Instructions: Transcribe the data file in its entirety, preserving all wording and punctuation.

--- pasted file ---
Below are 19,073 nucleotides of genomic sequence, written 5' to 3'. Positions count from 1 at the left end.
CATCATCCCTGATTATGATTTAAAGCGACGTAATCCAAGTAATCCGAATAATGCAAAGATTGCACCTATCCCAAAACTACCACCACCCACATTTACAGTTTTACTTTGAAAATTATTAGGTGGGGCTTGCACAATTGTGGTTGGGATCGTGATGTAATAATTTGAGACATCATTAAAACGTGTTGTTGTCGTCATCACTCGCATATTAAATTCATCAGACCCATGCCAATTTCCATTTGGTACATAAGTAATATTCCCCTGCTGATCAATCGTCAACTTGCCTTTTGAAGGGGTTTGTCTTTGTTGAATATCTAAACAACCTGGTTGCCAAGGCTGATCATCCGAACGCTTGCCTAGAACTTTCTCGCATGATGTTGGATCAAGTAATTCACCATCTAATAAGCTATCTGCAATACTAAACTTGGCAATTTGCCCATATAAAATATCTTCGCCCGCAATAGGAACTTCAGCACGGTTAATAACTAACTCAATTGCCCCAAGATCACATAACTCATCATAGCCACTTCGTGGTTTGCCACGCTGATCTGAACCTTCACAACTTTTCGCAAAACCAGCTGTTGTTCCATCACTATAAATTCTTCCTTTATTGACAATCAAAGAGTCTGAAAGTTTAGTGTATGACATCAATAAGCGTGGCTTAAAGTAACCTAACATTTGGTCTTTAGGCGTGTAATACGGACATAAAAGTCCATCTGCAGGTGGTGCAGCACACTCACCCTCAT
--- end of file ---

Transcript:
Below are 19,073 nucleotides of genomic sequence, written 5' to 3'. Positions count from 1 at the left end.
CATCATCCCTGATTATGATTTAAAGCGACGTAATCCAAGTAATCCGAATAATGCAAAGATTGCACCTATCCCAAAACTACCACCACCCACATTTACAGTTTTACTTTGAAAATTATTAGGTGGGGCTTGCACAATTGTGGTTGGGATCGTGATGTAATAATTTGAGACATCATTAAAACGTGTTGTTGTCGTCATCACTCGCATATTAAATTCATCAGACCCATGCCAATTTCCATTTGGTACATAAGTAATATTCCCCTGCTGATCAATCGTCAACTTGCCTTTTGAAGGGGTTTGTCTTTGTTGAATATCTAAACAACCTGGTTGCCAAGGCTGATCATCCGAACGCTTGCCTAGAACTTTCTCGCATGATGTTGGATCAAGTAATTCACCATCTAATAAGCTATCTGCAATACTAAACTTGGCAATTTGCCCATATAAAATATCTTCGCCCGCAATAGGAACTTCAGCACGGTTAATAACTAACTCAATTGCCCCAAGATCACATAACTCATCATAGCCACTTCGTGGTTTGCCACGCTGATCTGAACCTTCACAACTTTTCGCAAAACCAGCTGTTGTTCCATCACTATAAATTCTTCCTTTATTGACAATCAAAGAGTCTGAAAGTTTAGTGTATGACATCAATAAGCGTGGCTTAAAGTAACCTAACATTTGGTCTTTAGGCGTGTAATACGGACATAAAAGTCCATCTGCAGGTGGTGCAGCACACTCACCCTCAT